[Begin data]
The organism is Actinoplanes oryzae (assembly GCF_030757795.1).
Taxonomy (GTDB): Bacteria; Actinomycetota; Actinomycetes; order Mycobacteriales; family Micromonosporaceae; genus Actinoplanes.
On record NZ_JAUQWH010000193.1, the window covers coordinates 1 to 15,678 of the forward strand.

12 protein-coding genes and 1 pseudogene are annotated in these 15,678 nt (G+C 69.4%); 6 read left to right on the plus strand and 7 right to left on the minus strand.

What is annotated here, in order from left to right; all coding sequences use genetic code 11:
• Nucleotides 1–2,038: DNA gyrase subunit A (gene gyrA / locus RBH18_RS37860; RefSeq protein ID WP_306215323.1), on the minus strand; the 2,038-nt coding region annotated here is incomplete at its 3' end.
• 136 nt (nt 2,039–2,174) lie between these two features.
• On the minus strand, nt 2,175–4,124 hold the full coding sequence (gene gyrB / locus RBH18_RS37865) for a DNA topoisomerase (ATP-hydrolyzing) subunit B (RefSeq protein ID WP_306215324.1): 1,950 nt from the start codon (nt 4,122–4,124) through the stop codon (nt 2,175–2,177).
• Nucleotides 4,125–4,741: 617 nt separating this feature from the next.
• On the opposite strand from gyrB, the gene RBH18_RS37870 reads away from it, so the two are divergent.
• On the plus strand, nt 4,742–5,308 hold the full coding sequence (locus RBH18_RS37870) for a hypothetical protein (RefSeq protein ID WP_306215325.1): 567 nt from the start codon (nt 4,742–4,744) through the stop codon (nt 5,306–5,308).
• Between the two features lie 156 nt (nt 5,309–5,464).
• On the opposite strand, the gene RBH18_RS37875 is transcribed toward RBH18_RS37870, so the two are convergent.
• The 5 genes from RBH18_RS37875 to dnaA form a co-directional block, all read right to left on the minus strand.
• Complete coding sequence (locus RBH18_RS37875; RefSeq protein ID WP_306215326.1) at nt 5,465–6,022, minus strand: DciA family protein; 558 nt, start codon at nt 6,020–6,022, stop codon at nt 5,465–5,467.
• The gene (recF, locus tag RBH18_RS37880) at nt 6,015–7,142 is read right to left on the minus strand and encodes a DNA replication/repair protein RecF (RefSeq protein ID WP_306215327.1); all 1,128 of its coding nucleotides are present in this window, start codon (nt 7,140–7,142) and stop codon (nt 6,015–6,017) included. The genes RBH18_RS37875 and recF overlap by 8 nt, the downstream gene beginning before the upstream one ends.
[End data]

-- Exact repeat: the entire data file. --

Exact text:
The organism is Actinoplanes oryzae (assembly GCF_030757795.1).
Taxonomy (GTDB): Bacteria; Actinomycetota; Actinomycetes; order Mycobacteriales; family Micromonosporaceae; genus Actinoplanes.
On record NZ_JAUQWH010000193.1, the window covers coordinates 1 to 15,678 of the forward strand.

12 protein-coding genes and 1 pseudogene are annotated in these 15,678 nt (G+C 69.4%); 6 read left to right on the plus strand and 7 right to left on the minus strand.

What is annotated here, in order from left to right; all coding sequences use genetic code 11:
• Nucleotides 1–2,038: DNA gyrase subunit A (gene gyrA / locus RBH18_RS37860; RefSeq protein ID WP_306215323.1), on the minus strand; the 2,038-nt coding region annotated here is incomplete at its 3' end.
• 136 nt (nt 2,039–2,174) lie between these two features.
• On the minus strand, nt 2,175–4,124 hold the full coding sequence (gene gyrB / locus RBH18_RS37865) for a DNA topoisomerase (ATP-hydrolyzing) subunit B (RefSeq protein ID WP_306215324.1): 1,950 nt from the start codon (nt 4,122–4,124) through the stop codon (nt 2,175–2,177).
• Nucleotides 4,125–4,741: 617 nt separating this feature from the next.
• On the opposite strand from gyrB, the gene RBH18_RS37870 reads away from it, so the two are divergent.
• On the plus strand, nt 4,742–5,308 hold the full coding sequence (locus RBH18_RS37870) for a hypothetical protein (RefSeq protein ID WP_306215325.1): 567 nt from the start codon (nt 4,742–4,744) through the stop codon (nt 5,306–5,308).
• Between the two features lie 156 nt (nt 5,309–5,464).
• On the opposite strand, the gene RBH18_RS37875 is transcribed toward RBH18_RS37870, so the two are convergent.
• The 5 genes from RBH18_RS37875 to dnaA form a co-directional block, all read right to left on the minus strand.
• Complete coding sequence (locus RBH18_RS37875; RefSeq protein ID WP_306215326.1) at nt 5,465–6,022, minus strand: DciA family protein; 558 nt, start codon at nt 6,020–6,022, stop codon at nt 5,465–5,467.
• The gene (recF, locus tag RBH18_RS37880) at nt 6,015–7,142 is read right to left on the minus strand and encodes a DNA replication/repair protein RecF (RefSeq protein ID WP_306215327.1); all 1,128 of its coding nucleotides are present in this window, start codon (nt 7,140–7,142) and stop codon (nt 6,015–6,017) included. The genes RBH18_RS37875 and recF overlap by 8 nt, the downstream gene beginning before the upstream one ends.